|Bartram, Haswell & Co|
|British New Guinea|
|Henry Jones & Co|
|Catamaran Coal Mining|
|Sydney Heritage Fleet|
|70 , 229,6|
|9,5 , 31,3|
|3,7 , 12,3|
|33 , 108,2|
The barque was built in 1874 in Sunderland, England by Bartram, Haswell & Co by order of the Scottish shipowner T.Dunlop and named Clan Macleod, one of the first ships of the famous Clan Line. Nine years later the vessel was bought by the Canadian businessman and shipowner Sir Roderick Cameron. For both owners the ship carried various cargoes and rounded 23 times Cape Horn.
In 1899 the New Zealand shipowner J.J.Craig bought the ship for trans-Tasman trading (trade routes between Australia and New Zealand). In 1905 the ship was renamed after the son of J.J.Craig: James Craig (all ships of J.J.Craig were named after family members).
Due to the increased competition of steamships, in 1911 the ship was laid up, stripped and used as a copra hulk in New Guinea by the British New Guinea Development Company.
After the the First World War the ship was refitted by the Australian shipowner and manufacturer Henry Jones & Company (due to an acute shortage of cargo ships), but this was not very successful. Twice damaged she was in 1925 towed to Recherche Bay Tasmania and sold to the Catamaran Coal Company again to be used as a hulk, this time for coal.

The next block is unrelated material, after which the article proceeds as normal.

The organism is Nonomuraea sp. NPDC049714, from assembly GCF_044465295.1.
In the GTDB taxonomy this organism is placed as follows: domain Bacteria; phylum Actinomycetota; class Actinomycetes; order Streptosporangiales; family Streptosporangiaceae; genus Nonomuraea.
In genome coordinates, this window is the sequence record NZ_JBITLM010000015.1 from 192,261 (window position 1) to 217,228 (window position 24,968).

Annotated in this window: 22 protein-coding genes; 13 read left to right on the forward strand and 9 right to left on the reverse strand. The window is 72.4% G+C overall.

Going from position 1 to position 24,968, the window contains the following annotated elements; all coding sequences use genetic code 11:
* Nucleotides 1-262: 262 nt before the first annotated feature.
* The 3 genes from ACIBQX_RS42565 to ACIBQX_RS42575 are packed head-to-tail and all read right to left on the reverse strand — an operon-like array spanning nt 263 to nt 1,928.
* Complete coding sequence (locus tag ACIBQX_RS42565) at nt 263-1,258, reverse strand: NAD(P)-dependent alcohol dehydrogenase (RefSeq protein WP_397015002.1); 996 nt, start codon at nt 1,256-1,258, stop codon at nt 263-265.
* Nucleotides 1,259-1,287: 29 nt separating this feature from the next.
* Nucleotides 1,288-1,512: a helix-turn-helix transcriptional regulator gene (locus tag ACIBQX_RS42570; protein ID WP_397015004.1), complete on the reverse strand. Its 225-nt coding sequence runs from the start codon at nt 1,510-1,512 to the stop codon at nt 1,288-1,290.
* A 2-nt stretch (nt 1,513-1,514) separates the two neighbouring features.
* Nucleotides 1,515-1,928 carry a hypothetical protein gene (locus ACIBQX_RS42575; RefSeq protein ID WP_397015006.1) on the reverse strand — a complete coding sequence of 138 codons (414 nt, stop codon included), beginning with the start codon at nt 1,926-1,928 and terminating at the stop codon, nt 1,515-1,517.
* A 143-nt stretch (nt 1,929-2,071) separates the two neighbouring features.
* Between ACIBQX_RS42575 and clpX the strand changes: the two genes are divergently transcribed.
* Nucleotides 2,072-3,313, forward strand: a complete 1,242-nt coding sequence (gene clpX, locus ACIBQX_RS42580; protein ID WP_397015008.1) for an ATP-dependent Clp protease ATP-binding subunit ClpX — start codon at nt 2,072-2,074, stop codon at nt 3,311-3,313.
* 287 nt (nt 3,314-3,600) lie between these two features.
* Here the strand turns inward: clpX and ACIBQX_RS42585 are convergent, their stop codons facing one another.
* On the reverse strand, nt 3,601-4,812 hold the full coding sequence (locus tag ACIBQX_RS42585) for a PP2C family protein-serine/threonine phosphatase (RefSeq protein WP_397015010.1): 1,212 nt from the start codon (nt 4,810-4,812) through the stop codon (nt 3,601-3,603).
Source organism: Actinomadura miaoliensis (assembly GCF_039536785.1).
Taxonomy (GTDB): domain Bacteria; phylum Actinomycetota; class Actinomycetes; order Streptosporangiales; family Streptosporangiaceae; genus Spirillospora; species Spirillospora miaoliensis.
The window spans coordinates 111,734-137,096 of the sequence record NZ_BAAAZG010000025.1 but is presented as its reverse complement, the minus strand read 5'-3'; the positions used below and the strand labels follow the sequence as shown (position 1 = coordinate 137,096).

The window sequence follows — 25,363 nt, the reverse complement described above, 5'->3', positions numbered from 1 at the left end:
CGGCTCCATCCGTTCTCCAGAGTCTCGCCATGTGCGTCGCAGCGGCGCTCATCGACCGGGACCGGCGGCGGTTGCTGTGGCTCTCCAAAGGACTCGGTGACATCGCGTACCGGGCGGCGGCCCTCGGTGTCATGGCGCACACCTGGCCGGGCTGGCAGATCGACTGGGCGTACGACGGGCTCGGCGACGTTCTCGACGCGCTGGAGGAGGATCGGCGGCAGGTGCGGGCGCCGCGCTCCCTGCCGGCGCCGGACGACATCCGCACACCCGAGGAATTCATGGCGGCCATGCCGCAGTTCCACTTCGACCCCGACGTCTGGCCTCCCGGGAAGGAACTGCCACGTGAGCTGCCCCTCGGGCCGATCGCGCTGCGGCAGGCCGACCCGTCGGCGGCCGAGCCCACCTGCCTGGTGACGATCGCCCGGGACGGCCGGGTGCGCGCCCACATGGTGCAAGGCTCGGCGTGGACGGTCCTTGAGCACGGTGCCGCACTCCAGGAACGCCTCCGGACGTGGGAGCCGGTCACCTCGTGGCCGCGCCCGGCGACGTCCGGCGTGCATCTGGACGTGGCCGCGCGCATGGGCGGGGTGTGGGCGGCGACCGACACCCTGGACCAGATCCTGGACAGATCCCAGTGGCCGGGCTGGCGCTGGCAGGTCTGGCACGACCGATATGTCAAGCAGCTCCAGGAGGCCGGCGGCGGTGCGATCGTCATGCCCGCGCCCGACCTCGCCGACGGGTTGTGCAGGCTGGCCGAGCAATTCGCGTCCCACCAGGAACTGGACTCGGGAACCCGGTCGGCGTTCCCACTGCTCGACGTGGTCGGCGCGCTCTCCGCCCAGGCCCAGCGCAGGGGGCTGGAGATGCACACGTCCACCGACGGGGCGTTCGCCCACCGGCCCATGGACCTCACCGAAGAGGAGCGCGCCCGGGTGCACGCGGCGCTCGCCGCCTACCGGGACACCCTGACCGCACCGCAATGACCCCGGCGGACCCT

In 1932 the ship was abandoned. When a fisherman blew a hole in her stern she sank close to the coast. The James Craig remained a wreckage for 40 years.
In 1972 a group of Sydney and Tasmanian volunteers did some emergency repairs, refloated the hull and towed her to Hobart for further temporarily repairs. In 1981 the James Craig was towed to Sydney. A full restoration by volunteers of the Sydney Heritage fleet followed and the restored hull was re-launched in 1997. In 2001 the James Craig was fully operational again.
The vessel is used for short cruises (in the weekend) and some longer journeys.
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